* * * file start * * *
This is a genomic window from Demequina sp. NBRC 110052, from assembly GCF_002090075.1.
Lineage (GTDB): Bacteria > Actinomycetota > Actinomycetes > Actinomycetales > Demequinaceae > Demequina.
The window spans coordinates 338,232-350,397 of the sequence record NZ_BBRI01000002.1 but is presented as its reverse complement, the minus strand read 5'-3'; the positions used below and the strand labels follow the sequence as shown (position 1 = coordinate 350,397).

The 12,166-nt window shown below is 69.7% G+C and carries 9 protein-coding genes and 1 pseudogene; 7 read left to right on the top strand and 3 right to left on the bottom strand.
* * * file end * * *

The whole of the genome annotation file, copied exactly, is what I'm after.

This is a genomic window from Demequina sp. NBRC 110052, from assembly GCF_002090075.1.
Lineage (GTDB): Bacteria > Actinomycetota > Actinomycetes > Actinomycetales > Demequinaceae > Demequina.
The window spans coordinates 338,232-350,397 of the sequence record NZ_BBRI01000002.1 but is presented as its reverse complement, the minus strand read 5'-3'; the positions used below and the strand labels follow the sequence as shown (position 1 = coordinate 350,397).

The 12,166-nt window shown below is 69.7% G+C and carries 9 protein-coding genes and 1 pseudogene; 7 read left to right on the top strand and 3 right to left on the bottom strand.